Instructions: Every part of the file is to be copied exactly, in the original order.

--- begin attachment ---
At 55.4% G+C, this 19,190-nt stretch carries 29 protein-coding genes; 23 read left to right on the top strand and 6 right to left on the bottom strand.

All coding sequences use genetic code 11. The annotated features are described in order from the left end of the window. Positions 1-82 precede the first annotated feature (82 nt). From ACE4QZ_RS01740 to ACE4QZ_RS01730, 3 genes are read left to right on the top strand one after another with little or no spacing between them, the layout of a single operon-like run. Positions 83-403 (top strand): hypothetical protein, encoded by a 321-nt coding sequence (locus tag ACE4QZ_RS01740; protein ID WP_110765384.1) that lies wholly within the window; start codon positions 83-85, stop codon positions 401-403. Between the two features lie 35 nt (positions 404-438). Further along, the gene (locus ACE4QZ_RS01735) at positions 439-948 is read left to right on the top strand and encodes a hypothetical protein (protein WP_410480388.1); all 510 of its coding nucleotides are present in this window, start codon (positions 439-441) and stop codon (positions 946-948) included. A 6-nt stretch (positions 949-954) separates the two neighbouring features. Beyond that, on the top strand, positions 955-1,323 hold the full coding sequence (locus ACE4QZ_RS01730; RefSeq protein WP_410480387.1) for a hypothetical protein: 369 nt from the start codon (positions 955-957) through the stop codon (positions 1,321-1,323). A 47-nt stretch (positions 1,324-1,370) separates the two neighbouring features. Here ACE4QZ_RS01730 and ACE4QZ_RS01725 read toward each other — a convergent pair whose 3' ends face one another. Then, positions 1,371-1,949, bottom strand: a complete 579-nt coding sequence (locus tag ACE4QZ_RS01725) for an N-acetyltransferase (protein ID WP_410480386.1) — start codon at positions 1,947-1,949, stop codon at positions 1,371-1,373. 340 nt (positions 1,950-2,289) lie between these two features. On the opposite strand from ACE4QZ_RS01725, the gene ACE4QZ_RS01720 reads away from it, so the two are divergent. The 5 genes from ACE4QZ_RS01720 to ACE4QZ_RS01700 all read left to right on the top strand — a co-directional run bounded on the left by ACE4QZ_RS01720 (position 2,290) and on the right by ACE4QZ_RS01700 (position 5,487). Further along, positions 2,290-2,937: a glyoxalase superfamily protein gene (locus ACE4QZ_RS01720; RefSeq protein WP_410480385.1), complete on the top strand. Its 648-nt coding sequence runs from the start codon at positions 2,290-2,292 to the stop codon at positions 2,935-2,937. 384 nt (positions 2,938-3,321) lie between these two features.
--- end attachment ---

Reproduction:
At 55.4% G+C, this 19,190-nt stretch carries 29 protein-coding genes; 23 read left to right on the top strand and 6 right to left on the bottom strand.

All coding sequences use genetic code 11. The annotated features are described in order from the left end of the window. Positions 1-82 precede the first annotated feature (82 nt). From ACE4QZ_RS01740 to ACE4QZ_RS01730, 3 genes are read left to right on the top strand one after another with little or no spacing between them, the layout of a single operon-like run. Positions 83-403 (top strand): hypothetical protein, encoded by a 321-nt coding sequence (locus tag ACE4QZ_RS01740; protein ID WP_110765384.1) that lies wholly within the window; start codon positions 83-85, stop codon positions 401-403. Between the two features lie 35 nt (positions 404-438). Further along, the gene (locus ACE4QZ_RS01735) at positions 439-948 is read left to right on the top strand and encodes a hypothetical protein (protein WP_410480388.1); all 510 of its coding nucleotides are present in this window, start codon (positions 439-441) and stop codon (positions 946-948) included. A 6-nt stretch (positions 949-954) separates the two neighbouring features. Beyond that, on the top strand, positions 955-1,323 hold the full coding sequence (locus ACE4QZ_RS01730; RefSeq protein WP_410480387.1) for a hypothetical protein: 369 nt from the start codon (positions 955-957) through the stop codon (positions 1,321-1,323). A 47-nt stretch (positions 1,324-1,370) separates the two neighbouring features. Here ACE4QZ_RS01730 and ACE4QZ_RS01725 read toward each other — a convergent pair whose 3' ends face one another. Then, positions 1,371-1,949, bottom strand: a complete 579-nt coding sequence (locus tag ACE4QZ_RS01725) for an N-acetyltransferase (protein ID WP_410480386.1) — start codon at positions 1,947-1,949, stop codon at positions 1,371-1,373. 340 nt (positions 1,950-2,289) lie between these two features. On the opposite strand from ACE4QZ_RS01725, the gene ACE4QZ_RS01720 reads away from it, so the two are divergent. The 5 genes from ACE4QZ_RS01720 to ACE4QZ_RS01700 all read left to right on the top strand — a co-directional run bounded on the left by ACE4QZ_RS01720 (position 2,290) and on the right by ACE4QZ_RS01700 (position 5,487). Further along, positions 2,290-2,937: a glyoxalase superfamily protein gene (locus ACE4QZ_RS01720; RefSeq protein WP_410480385.1), complete on the top strand. Its 648-nt coding sequence runs from the start codon at positions 2,290-2,292 to the stop codon at positions 2,935-2,937. 384 nt (positions 2,938-3,321) lie between these two features.